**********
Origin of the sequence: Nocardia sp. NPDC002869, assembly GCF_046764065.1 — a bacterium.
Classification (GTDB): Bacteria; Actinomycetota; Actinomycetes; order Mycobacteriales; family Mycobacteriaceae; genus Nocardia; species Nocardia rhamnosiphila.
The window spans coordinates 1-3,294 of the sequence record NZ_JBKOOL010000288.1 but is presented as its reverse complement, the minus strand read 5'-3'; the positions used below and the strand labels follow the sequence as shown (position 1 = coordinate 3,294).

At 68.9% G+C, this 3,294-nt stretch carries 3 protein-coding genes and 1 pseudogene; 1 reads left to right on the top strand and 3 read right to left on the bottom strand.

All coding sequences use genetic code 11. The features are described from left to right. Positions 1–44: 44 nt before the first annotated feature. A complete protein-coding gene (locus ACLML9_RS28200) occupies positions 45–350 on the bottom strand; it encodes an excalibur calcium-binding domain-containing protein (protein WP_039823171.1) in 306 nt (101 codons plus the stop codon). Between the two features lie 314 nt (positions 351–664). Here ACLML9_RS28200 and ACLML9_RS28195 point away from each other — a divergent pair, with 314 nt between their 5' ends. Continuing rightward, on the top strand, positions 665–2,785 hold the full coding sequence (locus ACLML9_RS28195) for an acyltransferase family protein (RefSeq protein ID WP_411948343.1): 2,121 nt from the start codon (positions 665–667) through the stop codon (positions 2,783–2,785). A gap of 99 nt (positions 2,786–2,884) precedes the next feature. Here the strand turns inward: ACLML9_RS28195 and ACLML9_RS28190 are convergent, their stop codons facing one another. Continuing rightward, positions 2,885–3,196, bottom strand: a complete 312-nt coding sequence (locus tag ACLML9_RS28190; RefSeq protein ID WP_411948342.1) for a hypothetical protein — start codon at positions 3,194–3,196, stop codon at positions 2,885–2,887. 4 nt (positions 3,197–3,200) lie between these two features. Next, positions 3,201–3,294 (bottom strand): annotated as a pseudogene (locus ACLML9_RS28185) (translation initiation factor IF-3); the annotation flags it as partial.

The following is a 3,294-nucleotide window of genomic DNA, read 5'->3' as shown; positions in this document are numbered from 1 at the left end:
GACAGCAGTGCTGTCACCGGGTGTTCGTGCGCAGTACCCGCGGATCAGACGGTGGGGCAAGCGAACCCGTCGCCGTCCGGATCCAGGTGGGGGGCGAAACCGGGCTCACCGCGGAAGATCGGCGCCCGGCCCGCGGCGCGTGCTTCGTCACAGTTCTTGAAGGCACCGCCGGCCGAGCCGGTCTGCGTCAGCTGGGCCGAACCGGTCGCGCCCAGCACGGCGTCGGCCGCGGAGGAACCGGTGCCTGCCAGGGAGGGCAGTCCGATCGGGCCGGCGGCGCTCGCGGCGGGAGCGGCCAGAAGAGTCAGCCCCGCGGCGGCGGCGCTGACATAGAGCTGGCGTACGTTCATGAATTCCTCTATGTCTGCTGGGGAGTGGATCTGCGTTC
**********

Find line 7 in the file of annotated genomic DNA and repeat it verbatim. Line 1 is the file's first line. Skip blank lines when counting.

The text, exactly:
GACAGCAGTGCTGTCACCGGGTGTTCGTGCGCAGTACCCGCGGATCAGACGGTGGGGCAAGCGAACCCGTCGCCGTCCGGATCCAGGTGGGGGGCGAAACCGGGCTCACCGCGGAAGATCGGCGCCCGGCCCGCGGCGCGTGCTTCGTCACAGTTCTTGAAGGCACCGCCGGCCGAGCCGGTCTGCGTCAGCTGGGCCGAACCGGTCGCGCCCAGCACGGCGTCGGCCGCGGAGGAACCGGTGCCTGCCAGGGAGGGCAGTCCGATCGGGCCGGCGGCGCTCGCGGCGGGAGCGGCCAGAAGAGTCAGCCCCGCGGCGGCGGCGCTGACATAGAGCTGGCGTACGTTCATGAATTCCTCTATGTCTGCTGGGGAGTGGATCTGCGTTC